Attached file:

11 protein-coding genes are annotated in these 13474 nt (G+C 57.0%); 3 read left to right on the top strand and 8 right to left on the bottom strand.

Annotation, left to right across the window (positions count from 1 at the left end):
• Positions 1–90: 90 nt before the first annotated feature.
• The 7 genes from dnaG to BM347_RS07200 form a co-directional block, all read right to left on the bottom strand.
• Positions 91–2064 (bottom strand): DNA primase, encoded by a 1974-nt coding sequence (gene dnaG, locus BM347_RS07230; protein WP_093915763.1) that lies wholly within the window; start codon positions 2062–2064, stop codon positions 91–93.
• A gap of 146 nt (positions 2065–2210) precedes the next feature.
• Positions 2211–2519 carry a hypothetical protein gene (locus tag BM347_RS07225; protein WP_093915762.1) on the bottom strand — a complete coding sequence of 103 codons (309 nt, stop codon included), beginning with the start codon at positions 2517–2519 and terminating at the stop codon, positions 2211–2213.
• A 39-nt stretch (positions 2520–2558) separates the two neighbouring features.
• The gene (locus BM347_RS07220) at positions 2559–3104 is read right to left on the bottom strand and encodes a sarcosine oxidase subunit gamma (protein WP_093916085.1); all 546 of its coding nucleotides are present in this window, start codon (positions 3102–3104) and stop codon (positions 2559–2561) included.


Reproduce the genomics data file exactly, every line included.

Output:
11 protein-coding genes are annotated in these 13474 nt (G+C 57.0%); 3 read left to right on the top strand and 8 right to left on the bottom strand.

Annotation, left to right across the window (positions count from 1 at the left end):
• Positions 1–90: 90 nt before the first annotated feature.
• The 7 genes from dnaG to BM347_RS07200 form a co-directional block, all read right to left on the bottom strand.
• Positions 91–2064 (bottom strand): DNA primase, encoded by a 1974-nt coding sequence (gene dnaG, locus BM347_RS07230; protein WP_093915763.1) that lies wholly within the window; start codon positions 2062–2064, stop codon positions 91–93.
• A gap of 146 nt (positions 2065–2210) precedes the next feature.
• Positions 2211–2519 carry a hypothetical protein gene (locus tag BM347_RS07225; protein WP_093915762.1) on the bottom strand — a complete coding sequence of 103 codons (309 nt, stop codon included), beginning with the start codon at positions 2517–2519 and terminating at the stop codon, positions 2211–2213.
• A 39-nt stretch (positions 2520–2558) separates the two neighbouring features.
• The gene (locus BM347_RS07220) at positions 2559–3104 is read right to left on the bottom strand and encodes a sarcosine oxidase subunit gamma (protein WP_093916085.1); all 546 of its coding nucleotides are present in this window, start codon (positions 3102–3104) and stop codon (positions 2559–2561) included.